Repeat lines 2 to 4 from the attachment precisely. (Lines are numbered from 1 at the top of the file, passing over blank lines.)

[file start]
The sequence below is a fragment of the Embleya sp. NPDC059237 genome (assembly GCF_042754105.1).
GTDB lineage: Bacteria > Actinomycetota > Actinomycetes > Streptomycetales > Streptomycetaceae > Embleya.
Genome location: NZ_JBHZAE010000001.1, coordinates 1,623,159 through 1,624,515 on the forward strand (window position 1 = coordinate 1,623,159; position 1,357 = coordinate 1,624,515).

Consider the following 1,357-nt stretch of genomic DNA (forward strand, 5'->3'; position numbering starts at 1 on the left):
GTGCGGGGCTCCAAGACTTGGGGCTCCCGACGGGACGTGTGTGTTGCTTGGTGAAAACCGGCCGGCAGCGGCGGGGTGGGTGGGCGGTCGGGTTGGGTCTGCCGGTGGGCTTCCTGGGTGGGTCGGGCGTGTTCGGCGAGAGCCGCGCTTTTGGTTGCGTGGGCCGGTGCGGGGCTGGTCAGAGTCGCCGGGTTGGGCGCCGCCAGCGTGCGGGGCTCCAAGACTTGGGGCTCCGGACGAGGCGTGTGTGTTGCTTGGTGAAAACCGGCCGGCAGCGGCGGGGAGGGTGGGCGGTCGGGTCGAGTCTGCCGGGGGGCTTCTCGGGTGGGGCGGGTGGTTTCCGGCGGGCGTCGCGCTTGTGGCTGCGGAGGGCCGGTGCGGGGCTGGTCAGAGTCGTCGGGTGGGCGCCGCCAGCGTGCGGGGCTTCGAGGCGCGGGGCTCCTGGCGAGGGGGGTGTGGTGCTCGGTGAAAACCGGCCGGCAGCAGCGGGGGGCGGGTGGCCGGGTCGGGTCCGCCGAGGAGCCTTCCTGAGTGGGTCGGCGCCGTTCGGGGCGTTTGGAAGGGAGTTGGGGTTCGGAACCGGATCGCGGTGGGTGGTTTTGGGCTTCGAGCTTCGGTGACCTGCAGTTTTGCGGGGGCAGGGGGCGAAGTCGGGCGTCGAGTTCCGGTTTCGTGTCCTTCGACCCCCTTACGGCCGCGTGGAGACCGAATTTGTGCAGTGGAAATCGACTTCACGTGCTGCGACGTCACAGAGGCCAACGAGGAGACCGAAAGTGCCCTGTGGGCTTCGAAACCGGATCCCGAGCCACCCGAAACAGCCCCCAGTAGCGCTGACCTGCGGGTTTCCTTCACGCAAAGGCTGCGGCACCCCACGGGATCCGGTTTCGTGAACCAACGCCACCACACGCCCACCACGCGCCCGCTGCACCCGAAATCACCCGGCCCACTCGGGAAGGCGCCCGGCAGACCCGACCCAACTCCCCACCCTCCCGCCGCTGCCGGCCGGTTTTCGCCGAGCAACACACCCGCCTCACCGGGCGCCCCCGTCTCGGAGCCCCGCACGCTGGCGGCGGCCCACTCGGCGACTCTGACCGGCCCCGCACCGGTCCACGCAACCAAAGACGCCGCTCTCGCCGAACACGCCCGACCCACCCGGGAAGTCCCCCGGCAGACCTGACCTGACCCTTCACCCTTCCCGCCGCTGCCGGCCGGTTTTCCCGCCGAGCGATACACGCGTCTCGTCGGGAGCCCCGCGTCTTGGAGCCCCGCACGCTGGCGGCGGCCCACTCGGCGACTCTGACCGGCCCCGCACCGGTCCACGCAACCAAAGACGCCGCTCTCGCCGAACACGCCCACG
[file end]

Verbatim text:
GTDB lineage: Bacteria > Actinomycetota > Actinomycetes > Streptomycetales > Streptomycetaceae > Embleya.
Genome location: NZ_JBHZAE010000001.1, coordinates 1,623,159 through 1,624,515 on the forward strand (window position 1 = coordinate 1,623,159; position 1,357 = coordinate 1,624,515).

Consider the following 1,357-nt stretch of genomic DNA (forward strand, 5'->3'; position numbering starts at 1 on the left):